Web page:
# Why does $l_0$ appear in this statement of the Furstenberg–Katznelson–Weiss theorem?

In Terence Tao's paper Exploring the toolkit of Jean Bourgain is stated:

Theorem 3.1 (Furstenberg–Katznelson–Weiss theorem, qualitative version). Let $$A\subset\Bbb R^2$$ be a measurable set whose upper density $$δ∶=\limsup_{R→∞}\frac{|A∩\mathrm B(0,R)|}{|\mathrm B(0,R)|}$$is positive. Then there exists $$l_0$$ such that, for all $$l≥l_0$$, there exist $$x, y∈A$$ with $$|x−y|\geqslant l$$.

In this paper, in addition to the usual meaning, $$|\centerdot|$$ denotes the Lebesgue measure of a subset of $$\Bbb R^2$$, and I interpret $$\mathrm B(0,R)$$ as the (open) ball of radius $$R$$ and centered at the origin in $$\Bbb R^2$$.

A minor point is that the conclusion of the theorem is trivial unless $$l_0$$ is required to be positive. That granted, though, it seems that $$l_0$$ is entirely redundant. Thus, why does the last sentence of the theorem not stay simply “Then, for all $$l$$, there exist $$x, y∈A$$ with $$|x−y|\geqslant l$$.”? Moreover, I don't even see the need for $$\delta$$ to be positive. All that is necessary is for $$A$$ to be unbounded (e.g. $$A=\Bbb N\times\{0\}$$), in which case the theorem's conclusion is pretty well tautologous.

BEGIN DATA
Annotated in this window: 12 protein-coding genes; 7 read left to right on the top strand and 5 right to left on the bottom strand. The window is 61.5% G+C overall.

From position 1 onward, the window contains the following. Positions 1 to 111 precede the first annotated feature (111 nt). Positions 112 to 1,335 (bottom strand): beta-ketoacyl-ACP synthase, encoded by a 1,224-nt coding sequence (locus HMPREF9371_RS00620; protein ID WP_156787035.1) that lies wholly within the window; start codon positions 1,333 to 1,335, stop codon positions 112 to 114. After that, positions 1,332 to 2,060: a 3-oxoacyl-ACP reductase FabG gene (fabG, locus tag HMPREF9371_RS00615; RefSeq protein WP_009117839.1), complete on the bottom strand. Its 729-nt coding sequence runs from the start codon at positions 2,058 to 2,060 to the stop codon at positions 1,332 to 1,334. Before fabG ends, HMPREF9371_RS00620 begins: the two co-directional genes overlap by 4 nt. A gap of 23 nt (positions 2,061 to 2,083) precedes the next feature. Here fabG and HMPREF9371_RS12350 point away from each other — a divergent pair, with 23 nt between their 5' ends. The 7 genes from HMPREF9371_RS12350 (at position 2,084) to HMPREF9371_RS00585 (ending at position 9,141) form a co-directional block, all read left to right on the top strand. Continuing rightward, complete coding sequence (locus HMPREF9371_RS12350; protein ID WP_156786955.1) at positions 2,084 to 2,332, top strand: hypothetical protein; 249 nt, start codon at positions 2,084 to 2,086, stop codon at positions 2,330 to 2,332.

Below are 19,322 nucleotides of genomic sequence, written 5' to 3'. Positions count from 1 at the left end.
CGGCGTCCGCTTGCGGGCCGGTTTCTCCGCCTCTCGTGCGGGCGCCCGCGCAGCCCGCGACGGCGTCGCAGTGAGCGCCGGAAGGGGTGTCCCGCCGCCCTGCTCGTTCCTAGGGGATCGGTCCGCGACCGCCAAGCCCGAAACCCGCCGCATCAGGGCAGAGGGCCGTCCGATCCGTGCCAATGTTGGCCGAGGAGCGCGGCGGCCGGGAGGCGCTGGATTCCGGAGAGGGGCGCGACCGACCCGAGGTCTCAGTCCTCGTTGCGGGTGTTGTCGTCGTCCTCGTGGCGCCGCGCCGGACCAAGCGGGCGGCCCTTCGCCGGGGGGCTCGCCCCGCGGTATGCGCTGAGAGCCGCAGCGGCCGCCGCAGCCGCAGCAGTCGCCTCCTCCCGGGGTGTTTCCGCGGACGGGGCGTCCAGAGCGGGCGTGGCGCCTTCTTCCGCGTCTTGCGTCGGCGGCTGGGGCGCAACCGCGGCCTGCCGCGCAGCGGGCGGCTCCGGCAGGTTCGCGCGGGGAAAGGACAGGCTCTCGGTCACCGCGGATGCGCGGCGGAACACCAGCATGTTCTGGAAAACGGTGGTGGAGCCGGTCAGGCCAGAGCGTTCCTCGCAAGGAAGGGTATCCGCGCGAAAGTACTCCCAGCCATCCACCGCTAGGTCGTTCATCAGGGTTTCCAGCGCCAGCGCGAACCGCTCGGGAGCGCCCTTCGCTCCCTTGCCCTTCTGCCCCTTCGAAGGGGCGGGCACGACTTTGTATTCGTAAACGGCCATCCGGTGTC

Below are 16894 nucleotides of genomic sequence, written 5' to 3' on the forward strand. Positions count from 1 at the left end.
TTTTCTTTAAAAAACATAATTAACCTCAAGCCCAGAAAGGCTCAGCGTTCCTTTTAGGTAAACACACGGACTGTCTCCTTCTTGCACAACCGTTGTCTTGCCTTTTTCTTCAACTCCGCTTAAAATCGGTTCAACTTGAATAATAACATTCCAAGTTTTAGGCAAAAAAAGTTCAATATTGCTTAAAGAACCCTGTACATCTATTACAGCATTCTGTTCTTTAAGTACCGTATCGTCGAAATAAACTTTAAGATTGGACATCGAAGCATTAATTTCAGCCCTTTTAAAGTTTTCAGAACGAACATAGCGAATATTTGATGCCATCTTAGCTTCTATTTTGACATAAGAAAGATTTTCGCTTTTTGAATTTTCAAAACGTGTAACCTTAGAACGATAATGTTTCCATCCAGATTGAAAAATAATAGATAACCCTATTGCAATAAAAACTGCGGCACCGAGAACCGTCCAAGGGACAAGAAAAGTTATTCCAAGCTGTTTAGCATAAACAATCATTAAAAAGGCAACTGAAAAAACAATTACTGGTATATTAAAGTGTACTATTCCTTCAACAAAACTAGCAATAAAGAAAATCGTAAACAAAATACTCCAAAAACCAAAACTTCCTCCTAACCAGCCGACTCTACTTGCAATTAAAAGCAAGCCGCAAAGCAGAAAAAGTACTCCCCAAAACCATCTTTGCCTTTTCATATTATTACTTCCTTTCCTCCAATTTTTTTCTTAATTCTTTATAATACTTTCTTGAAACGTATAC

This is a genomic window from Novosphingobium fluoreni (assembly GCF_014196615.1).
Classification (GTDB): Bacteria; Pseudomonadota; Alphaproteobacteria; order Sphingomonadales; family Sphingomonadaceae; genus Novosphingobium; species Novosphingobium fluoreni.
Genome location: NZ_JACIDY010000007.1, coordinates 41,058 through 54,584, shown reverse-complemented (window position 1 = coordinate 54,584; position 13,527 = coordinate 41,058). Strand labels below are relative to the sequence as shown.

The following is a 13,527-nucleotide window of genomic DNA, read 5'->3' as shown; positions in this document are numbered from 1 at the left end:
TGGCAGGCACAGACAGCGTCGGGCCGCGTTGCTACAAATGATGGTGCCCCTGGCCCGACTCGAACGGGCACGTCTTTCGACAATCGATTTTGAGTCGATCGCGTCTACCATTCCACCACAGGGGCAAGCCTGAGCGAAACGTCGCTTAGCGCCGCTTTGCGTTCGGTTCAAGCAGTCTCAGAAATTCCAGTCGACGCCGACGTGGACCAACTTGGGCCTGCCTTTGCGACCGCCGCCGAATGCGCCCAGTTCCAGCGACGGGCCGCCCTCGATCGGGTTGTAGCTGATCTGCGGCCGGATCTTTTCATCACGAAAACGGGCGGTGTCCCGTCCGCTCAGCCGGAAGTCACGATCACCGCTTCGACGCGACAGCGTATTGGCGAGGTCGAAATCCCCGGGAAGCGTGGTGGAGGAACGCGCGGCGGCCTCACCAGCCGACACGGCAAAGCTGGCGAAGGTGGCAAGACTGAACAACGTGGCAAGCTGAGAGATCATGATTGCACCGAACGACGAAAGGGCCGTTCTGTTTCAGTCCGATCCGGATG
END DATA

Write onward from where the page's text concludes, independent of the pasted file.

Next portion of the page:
I guess that there is a crucial typo somewhere, whose correction would make the theorem nontrivial. But I can't see what that could be.

• I believe it's $|x-y| = l$ that might make it the correct statement. – asahay Nov 13 '20 at 11:55
• @asahay : Thanks, that would make sense. If you posted that as your answer, I could accept it. – John Bentin Nov 13 '20 at 12:16

I looked up the paper in which Furstenberg-Katznelson-Weiss proved their result. The correct statement has $$|x-y| = \ell$$ instead of $$|x-y| \geq \ell$$.